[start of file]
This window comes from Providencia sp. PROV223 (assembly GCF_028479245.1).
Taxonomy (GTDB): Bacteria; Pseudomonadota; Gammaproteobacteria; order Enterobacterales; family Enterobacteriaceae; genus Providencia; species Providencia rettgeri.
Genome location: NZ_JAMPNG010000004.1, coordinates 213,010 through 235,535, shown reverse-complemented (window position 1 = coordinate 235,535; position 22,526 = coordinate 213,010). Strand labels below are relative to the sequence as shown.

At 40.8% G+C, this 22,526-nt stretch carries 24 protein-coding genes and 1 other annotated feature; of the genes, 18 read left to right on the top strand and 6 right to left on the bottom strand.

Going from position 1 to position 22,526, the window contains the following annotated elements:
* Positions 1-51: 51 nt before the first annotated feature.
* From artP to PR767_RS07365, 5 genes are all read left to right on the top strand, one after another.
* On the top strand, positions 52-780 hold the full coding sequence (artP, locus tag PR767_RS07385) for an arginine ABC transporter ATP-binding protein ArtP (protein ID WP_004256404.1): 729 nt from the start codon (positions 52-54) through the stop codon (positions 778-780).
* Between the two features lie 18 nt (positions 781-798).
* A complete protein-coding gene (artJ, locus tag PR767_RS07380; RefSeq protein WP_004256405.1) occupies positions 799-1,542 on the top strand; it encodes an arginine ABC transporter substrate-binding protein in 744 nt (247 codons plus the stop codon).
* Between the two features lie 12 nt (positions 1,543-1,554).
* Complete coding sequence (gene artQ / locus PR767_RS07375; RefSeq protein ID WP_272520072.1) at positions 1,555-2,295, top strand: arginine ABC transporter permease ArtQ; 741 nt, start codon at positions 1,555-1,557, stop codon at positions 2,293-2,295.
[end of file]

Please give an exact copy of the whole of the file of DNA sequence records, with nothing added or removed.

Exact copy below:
This window comes from Providencia sp. PROV223 (assembly GCF_028479245.1).
Taxonomy (GTDB): Bacteria; Pseudomonadota; Gammaproteobacteria; order Enterobacterales; family Enterobacteriaceae; genus Providencia; species Providencia rettgeri.
Genome location: NZ_JAMPNG010000004.1, coordinates 213,010 through 235,535, shown reverse-complemented (window position 1 = coordinate 235,535; position 22,526 = coordinate 213,010). Strand labels below are relative to the sequence as shown.

At 40.8% G+C, this 22,526-nt stretch carries 24 protein-coding genes and 1 other annotated feature; of the genes, 18 read left to right on the top strand and 6 right to left on the bottom strand.

Going from position 1 to position 22,526, the window contains the following annotated elements:
* Positions 1-51: 51 nt before the first annotated feature.
* From artP to PR767_RS07365, 5 genes are all read left to right on the top strand, one after another.
* On the top strand, positions 52-780 hold the full coding sequence (artP, locus tag PR767_RS07385) for an arginine ABC transporter ATP-binding protein ArtP (protein ID WP_004256404.1): 729 nt from the start codon (positions 52-54) through the stop codon (positions 778-780).
* Between the two features lie 18 nt (positions 781-798).
* A complete protein-coding gene (artJ, locus tag PR767_RS07380; RefSeq protein WP_004256405.1) occupies positions 799-1,542 on the top strand; it encodes an arginine ABC transporter substrate-binding protein in 744 nt (247 codons plus the stop codon).
* Between the two features lie 12 nt (positions 1,543-1,554).
* Complete coding sequence (gene artQ / locus PR767_RS07375; RefSeq protein ID WP_272520072.1) at positions 1,555-2,295, top strand: arginine ABC transporter permease ArtQ; 741 nt, start codon at positions 1,555-1,557, stop codon at positions 2,293-2,295.